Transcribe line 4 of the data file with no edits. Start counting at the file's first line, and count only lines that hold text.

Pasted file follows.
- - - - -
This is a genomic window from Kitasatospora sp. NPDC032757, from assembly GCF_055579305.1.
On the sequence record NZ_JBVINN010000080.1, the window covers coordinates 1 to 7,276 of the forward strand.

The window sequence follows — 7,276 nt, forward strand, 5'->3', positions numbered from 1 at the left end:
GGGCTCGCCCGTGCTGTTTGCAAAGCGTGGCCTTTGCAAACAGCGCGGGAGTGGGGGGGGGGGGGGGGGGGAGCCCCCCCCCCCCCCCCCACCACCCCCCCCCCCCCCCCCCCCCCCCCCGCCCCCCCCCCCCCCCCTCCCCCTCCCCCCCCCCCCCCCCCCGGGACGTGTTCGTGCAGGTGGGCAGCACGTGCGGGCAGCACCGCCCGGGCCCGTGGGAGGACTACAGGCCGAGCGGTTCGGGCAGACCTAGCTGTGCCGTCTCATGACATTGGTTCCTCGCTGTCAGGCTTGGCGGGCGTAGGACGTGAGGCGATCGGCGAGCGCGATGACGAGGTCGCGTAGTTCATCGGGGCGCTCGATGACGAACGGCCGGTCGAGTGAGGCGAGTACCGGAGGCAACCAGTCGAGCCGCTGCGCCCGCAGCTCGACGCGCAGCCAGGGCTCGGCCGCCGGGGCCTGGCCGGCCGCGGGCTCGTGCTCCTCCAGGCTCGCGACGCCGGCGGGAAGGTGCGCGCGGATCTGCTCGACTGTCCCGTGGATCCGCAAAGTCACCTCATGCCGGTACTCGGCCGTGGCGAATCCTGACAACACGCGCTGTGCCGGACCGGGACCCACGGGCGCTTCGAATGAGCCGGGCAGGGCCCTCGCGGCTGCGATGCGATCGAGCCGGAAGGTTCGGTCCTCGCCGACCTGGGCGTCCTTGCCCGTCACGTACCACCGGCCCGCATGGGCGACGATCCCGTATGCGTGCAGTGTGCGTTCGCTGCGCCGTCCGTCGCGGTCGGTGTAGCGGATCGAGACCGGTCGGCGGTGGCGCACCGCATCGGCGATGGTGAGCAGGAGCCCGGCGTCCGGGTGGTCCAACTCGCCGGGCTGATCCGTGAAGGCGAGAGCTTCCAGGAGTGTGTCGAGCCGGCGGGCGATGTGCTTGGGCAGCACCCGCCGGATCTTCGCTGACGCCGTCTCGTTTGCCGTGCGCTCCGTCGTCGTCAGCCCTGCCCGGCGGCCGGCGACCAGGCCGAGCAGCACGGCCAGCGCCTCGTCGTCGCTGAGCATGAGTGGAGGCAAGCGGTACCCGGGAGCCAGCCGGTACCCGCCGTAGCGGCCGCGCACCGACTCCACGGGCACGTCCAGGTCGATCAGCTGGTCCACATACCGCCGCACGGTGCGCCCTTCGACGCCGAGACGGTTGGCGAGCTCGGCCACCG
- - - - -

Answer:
GGGCTCGCCCGTGCTGTTTGCAAAGCGTGGCCTTTGCAAACAGCGCGGGAGTGGGGGGGGGGGGGGGGGGGAGCCCCCCCCCCCCCCCCCACCACCCCCCCCCCCCCCCCCCCCCCCCCCGCCCCCCCCCCCCCCCCTCCCCCTCCCCCCCCCCCCCCCCCCGGGACGTGTTCGTGCAGGTGGGCAGCACGTGCGGGCAGCACCGCCCGGGCCCGTGGGAGGACTACAGGCCGAGCGGTTCGGGCAGACCTAGCTGTGCCGTCTCATGACATTGGTTCCTCGCTGTCAGGCTTGGCGGGCGTAGGACGTGAGGCGATCGGCGAGCGCGATGACGAGGTCGCGTAGTTCATCGGGGCGCTCGATGACGAACGGCCGGTCGAGTGAGGCGAGTACCGGAGGCAACCAGTCGAGCCGCTGCGCCCGCAGCTCGACGCGCAGCCAGGGCTCGGCCGCCGGGGCCTGGCCGGCCGCGGGCTCGTGCTCCTCCAGGCTCGCGACGCCGGCGGGAAGGTGCGCGCGGATCTGCTCGACTGTCCCGTGGATCCGCAAAGTCACCTCATGCCGGTACTCGGCCGTGGCGAATCCTGACAACACGCGCTGTGCCGGACCGGGACCCACGGGCGCTTCGAATGAGCCGGGCAGGGCCCTCGCGGCTGCGATGCGATCGAGCCGGAAGGTTCGGTCCTCGCCGACCTGGGCGTCCTTGCCCGTCACGTACCACCGGCCCGCATGGGCGACGATCCCGTATGCGTGCAGTGTGCGTTCGCTGCGCCGTCCGTCGCGGTCGGTGTAGCGGATCGAGACCGGTCGGCGGTGGCGCACCGCATCGGCGATGGTGAGCAGGAGCCCGGCGTCCGGGTGGTCCAACTCGCCGGGCTGATCCGTGAAGGCGAGAGCTTCCAGGAGTGTGTCGAGCCGGCGGGCGATGTGCTTGGGCAGCACCCGCCGGATCTTCGCTGACGCCGTCTCGTTTGCCGTGCGCTCCGTCGTCGTCAGCCCTGCCCGGCGGCCGGCGACCAGGCCGAGCAGCACGGCCAGCGCCTCGTCGTCGCTGAGCATGAGTGGAGGCAAGCGGTACCCGGGAGCCAGCCGGTACCCGCCGTAGCGGCCGCGCACCGACTCCACGGGCACGTCCAGGTCGATCAGCTGGTCCACATACCGCCGCACGGTGCGCCCTTCGACGCCGAGACGGTTGGCGAGCTCGGCCACCG